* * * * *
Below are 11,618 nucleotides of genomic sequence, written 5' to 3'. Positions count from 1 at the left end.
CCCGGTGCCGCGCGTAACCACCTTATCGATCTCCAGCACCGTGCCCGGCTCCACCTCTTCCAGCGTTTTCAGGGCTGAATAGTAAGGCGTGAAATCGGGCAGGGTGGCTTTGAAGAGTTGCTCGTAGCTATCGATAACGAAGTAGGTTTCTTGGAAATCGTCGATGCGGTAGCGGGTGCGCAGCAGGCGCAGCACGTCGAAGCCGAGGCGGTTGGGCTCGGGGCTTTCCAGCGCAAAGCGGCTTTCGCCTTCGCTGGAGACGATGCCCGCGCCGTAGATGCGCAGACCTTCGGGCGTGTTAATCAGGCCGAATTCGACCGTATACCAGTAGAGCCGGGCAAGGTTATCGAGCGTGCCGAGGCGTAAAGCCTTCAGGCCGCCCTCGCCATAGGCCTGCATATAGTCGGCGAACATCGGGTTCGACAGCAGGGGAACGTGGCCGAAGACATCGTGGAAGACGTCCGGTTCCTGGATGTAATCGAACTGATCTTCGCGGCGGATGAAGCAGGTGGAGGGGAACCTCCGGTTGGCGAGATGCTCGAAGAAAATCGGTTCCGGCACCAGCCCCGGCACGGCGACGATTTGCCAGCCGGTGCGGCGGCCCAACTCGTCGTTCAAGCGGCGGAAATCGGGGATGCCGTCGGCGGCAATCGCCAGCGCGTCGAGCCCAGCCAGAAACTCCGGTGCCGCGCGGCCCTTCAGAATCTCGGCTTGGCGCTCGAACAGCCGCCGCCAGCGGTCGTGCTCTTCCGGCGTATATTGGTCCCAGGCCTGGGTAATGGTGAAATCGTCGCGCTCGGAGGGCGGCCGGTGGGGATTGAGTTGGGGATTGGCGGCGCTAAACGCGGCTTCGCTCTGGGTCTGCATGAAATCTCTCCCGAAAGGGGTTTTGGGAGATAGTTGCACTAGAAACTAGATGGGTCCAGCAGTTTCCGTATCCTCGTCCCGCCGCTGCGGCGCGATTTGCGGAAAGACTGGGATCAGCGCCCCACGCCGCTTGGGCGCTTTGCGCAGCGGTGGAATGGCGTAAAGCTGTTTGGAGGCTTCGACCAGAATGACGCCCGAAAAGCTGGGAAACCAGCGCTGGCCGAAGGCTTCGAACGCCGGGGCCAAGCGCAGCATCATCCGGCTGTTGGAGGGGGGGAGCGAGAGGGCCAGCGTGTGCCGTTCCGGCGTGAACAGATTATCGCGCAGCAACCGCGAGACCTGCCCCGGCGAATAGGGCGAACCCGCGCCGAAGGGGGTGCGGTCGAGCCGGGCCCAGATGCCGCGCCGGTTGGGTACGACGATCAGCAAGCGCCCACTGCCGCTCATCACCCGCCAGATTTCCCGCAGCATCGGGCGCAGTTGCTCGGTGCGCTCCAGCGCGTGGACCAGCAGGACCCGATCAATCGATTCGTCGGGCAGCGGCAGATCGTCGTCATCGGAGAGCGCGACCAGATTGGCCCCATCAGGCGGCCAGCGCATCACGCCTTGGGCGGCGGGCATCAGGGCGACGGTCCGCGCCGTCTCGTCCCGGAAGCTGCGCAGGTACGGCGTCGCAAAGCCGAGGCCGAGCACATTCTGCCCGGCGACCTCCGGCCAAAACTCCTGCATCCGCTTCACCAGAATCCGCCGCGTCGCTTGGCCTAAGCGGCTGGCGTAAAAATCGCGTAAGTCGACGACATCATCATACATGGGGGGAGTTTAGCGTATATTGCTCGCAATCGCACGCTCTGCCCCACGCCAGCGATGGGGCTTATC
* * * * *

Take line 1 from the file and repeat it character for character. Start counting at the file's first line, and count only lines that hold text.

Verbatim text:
Below are 11,618 nucleotides of genomic sequence, written 5' to 3'. Positions count from 1 at the left end.